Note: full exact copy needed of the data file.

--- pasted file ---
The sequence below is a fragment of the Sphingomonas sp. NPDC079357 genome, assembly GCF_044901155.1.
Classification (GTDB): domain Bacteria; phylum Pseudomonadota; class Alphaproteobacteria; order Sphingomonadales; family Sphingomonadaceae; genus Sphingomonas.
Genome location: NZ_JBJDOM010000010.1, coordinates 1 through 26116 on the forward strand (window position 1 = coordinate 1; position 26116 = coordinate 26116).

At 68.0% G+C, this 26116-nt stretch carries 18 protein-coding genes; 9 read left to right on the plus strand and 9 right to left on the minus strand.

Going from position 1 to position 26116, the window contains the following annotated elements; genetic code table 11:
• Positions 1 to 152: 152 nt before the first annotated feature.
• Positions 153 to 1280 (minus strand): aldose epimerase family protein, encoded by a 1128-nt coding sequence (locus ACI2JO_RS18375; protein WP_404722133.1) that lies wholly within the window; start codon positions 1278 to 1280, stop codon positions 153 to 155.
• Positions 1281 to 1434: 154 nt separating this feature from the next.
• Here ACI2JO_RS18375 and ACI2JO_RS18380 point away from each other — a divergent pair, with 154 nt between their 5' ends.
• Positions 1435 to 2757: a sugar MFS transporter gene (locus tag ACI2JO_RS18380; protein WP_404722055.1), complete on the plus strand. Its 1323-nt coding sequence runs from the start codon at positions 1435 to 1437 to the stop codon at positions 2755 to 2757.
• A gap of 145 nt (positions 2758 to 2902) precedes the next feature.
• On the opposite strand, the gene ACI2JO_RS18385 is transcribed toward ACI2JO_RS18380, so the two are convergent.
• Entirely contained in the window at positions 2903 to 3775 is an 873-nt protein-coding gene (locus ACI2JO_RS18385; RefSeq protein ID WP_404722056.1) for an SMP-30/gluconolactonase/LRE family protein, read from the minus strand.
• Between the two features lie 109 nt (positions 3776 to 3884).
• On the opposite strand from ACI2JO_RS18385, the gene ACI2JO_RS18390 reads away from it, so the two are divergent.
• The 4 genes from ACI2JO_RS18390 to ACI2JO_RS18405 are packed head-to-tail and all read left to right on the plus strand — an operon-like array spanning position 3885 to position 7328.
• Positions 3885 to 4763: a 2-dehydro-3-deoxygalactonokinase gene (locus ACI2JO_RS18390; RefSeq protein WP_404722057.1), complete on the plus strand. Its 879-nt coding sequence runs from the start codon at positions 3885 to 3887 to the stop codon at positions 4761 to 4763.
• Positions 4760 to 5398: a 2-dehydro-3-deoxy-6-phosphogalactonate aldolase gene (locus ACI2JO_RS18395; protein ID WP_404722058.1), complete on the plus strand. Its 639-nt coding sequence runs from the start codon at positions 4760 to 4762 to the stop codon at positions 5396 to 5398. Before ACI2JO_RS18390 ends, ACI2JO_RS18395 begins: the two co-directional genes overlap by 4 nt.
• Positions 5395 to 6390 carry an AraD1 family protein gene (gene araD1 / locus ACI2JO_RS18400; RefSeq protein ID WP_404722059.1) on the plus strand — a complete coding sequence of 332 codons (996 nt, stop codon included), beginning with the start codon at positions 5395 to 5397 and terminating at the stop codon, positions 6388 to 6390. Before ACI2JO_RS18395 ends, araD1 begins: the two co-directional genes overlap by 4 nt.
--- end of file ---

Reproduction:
The sequence below is a fragment of the Sphingomonas sp. NPDC079357 genome, assembly GCF_044901155.1.
Classification (GTDB): domain Bacteria; phylum Pseudomonadota; class Alphaproteobacteria; order Sphingomonadales; family Sphingomonadaceae; genus Sphingomonas.
Genome location: NZ_JBJDOM010000010.1, coordinates 1 through 26116 on the forward strand (window position 1 = coordinate 1; position 26116 = coordinate 26116).

At 68.0% G+C, this 26116-nt stretch carries 18 protein-coding genes; 9 read left to right on the plus strand and 9 right to left on the minus strand.

Going from position 1 to position 26116, the window contains the following annotated elements; genetic code table 11:
• Positions 1 to 152: 152 nt before the first annotated feature.
• Positions 153 to 1280 (minus strand): aldose epimerase family protein, encoded by a 1128-nt coding sequence (locus ACI2JO_RS18375; protein WP_404722133.1) that lies wholly within the window; start codon positions 1278 to 1280, stop codon positions 153 to 155.
• Positions 1281 to 1434: 154 nt separating this feature from the next.
• Here ACI2JO_RS18375 and ACI2JO_RS18380 point away from each other — a divergent pair, with 154 nt between their 5' ends.
• Positions 1435 to 2757: a sugar MFS transporter gene (locus tag ACI2JO_RS18380; protein WP_404722055.1), complete on the plus strand. Its 1323-nt coding sequence runs from the start codon at positions 1435 to 1437 to the stop codon at positions 2755 to 2757.
• A gap of 145 nt (positions 2758 to 2902) precedes the next feature.
• On the opposite strand, the gene ACI2JO_RS18385 is transcribed toward ACI2JO_RS18380, so the two are convergent.
• Entirely contained in the window at positions 2903 to 3775 is an 873-nt protein-coding gene (locus ACI2JO_RS18385; RefSeq protein ID WP_404722056.1) for an SMP-30/gluconolactonase/LRE family protein, read from the minus strand.
• Between the two features lie 109 nt (positions 3776 to 3884).
• On the opposite strand from ACI2JO_RS18385, the gene ACI2JO_RS18390 reads away from it, so the two are divergent.
• The 4 genes from ACI2JO_RS18390 to ACI2JO_RS18405 are packed head-to-tail and all read left to right on the plus strand — an operon-like array spanning position 3885 to position 7328.
• Positions 3885 to 4763: a 2-dehydro-3-deoxygalactonokinase gene (locus ACI2JO_RS18390; RefSeq protein WP_404722057.1), complete on the plus strand. Its 879-nt coding sequence runs from the start codon at positions 3885 to 3887 to the stop codon at positions 4761 to 4763.
• Positions 4760 to 5398: a 2-dehydro-3-deoxy-6-phosphogalactonate aldolase gene (locus ACI2JO_RS18395; protein ID WP_404722058.1), complete on the plus strand. Its 639-nt coding sequence runs from the start codon at positions 4760 to 4762 to the stop codon at positions 5396 to 5398. Before ACI2JO_RS18390 ends, ACI2JO_RS18395 begins: the two co-directional genes overlap by 4 nt.
• Positions 5395 to 6390 carry an AraD1 family protein gene (gene araD1 / locus ACI2JO_RS18400; RefSeq protein ID WP_404722059.1) on the plus strand — a complete coding sequence of 332 codons (996 nt, stop codon included), beginning with the start codon at positions 5395 to 5397 and terminating at the stop codon, positions 6388 to 6390. Before ACI2JO_RS18395 ends, araD1 begins: the two co-directional genes overlap by 4 nt.